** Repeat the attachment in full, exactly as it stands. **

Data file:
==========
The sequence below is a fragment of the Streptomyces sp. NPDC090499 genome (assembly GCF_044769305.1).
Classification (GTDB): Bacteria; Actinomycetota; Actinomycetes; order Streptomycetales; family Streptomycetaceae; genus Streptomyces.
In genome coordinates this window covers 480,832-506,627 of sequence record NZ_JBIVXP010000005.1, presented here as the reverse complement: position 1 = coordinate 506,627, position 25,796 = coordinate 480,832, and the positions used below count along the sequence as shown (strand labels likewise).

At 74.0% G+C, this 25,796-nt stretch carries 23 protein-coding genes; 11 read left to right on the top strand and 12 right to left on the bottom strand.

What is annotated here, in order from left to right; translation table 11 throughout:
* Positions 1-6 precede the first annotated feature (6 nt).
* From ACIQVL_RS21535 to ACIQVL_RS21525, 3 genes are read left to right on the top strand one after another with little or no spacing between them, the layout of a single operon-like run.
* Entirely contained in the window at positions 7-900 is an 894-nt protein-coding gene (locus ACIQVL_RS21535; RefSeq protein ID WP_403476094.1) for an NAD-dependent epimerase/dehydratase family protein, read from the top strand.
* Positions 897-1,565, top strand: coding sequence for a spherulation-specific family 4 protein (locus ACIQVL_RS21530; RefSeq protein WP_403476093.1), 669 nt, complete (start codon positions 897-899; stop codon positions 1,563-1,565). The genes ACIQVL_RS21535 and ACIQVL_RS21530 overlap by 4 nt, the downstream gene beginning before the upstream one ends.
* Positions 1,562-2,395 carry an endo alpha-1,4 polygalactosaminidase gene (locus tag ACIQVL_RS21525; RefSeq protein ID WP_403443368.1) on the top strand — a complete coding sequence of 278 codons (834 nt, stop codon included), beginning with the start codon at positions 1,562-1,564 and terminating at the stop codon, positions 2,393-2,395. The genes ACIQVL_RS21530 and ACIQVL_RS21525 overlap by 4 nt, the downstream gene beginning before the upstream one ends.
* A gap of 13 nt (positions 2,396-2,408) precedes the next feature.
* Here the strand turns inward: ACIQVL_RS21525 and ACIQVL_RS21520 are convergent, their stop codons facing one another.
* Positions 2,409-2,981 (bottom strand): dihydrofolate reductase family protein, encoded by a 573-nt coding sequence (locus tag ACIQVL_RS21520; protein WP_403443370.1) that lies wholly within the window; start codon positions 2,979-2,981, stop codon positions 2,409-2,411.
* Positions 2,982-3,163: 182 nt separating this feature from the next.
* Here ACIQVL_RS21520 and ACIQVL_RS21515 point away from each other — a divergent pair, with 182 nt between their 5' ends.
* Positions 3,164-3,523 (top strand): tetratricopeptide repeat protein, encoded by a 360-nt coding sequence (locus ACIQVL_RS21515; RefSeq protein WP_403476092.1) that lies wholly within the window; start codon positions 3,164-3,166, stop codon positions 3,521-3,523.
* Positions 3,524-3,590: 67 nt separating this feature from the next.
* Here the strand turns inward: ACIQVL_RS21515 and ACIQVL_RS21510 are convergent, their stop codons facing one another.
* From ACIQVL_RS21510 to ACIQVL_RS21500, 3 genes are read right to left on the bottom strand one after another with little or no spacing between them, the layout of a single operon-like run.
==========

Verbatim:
The sequence below is a fragment of the Streptomyces sp. NPDC090499 genome (assembly GCF_044769305.1).
Classification (GTDB): Bacteria; Actinomycetota; Actinomycetes; order Streptomycetales; family Streptomycetaceae; genus Streptomyces.
In genome coordinates this window covers 480,832-506,627 of sequence record NZ_JBIVXP010000005.1, presented here as the reverse complement: position 1 = coordinate 506,627, position 25,796 = coordinate 480,832, and the positions used below count along the sequence as shown (strand labels likewise).

At 74.0% G+C, this 25,796-nt stretch carries 23 protein-coding genes; 11 read left to right on the top strand and 12 right to left on the bottom strand.

What is annotated here, in order from left to right; translation table 11 throughout:
* Positions 1-6 precede the first annotated feature (6 nt).
* From ACIQVL_RS21535 to ACIQVL_RS21525, 3 genes are read left to right on the top strand one after another with little or no spacing between them, the layout of a single operon-like run.
* Entirely contained in the window at positions 7-900 is an 894-nt protein-coding gene (locus ACIQVL_RS21535; RefSeq protein ID WP_403476094.1) for an NAD-dependent epimerase/dehydratase family protein, read from the top strand.
* Positions 897-1,565, top strand: coding sequence for a spherulation-specific family 4 protein (locus ACIQVL_RS21530; RefSeq protein WP_403476093.1), 669 nt, complete (start codon positions 897-899; stop codon positions 1,563-1,565). The genes ACIQVL_RS21535 and ACIQVL_RS21530 overlap by 4 nt, the downstream gene beginning before the upstream one ends.
* Positions 1,562-2,395 carry an endo alpha-1,4 polygalactosaminidase gene (locus tag ACIQVL_RS21525; RefSeq protein ID WP_403443368.1) on the top strand — a complete coding sequence of 278 codons (834 nt, stop codon included), beginning with the start codon at positions 1,562-1,564 and terminating at the stop codon, positions 2,393-2,395. The genes ACIQVL_RS21530 and ACIQVL_RS21525 overlap by 4 nt, the downstream gene beginning before the upstream one ends.
* A gap of 13 nt (positions 2,396-2,408) precedes the next feature.
* Here the strand turns inward: ACIQVL_RS21525 and ACIQVL_RS21520 are convergent, their stop codons facing one another.
* Positions 2,409-2,981 (bottom strand): dihydrofolate reductase family protein, encoded by a 573-nt coding sequence (locus tag ACIQVL_RS21520; protein WP_403443370.1) that lies wholly within the window; start codon positions 2,979-2,981, stop codon positions 2,409-2,411.
* Positions 2,982-3,163: 182 nt separating this feature from the next.
* Here ACIQVL_RS21520 and ACIQVL_RS21515 point away from each other — a divergent pair, with 182 nt between their 5' ends.
* Positions 3,164-3,523 (top strand): tetratricopeptide repeat protein, encoded by a 360-nt coding sequence (locus ACIQVL_RS21515; RefSeq protein WP_403476092.1) that lies wholly within the window; start codon positions 3,164-3,166, stop codon positions 3,521-3,523.
* Positions 3,524-3,590: 67 nt separating this feature from the next.
* Here the strand turns inward: ACIQVL_RS21515 and ACIQVL_RS21510 are convergent, their stop codons facing one another.
* From ACIQVL_RS21510 to ACIQVL_RS21500, 3 genes are read right to left on the bottom strand one after another with little or no spacing between them, the layout of a single operon-like run.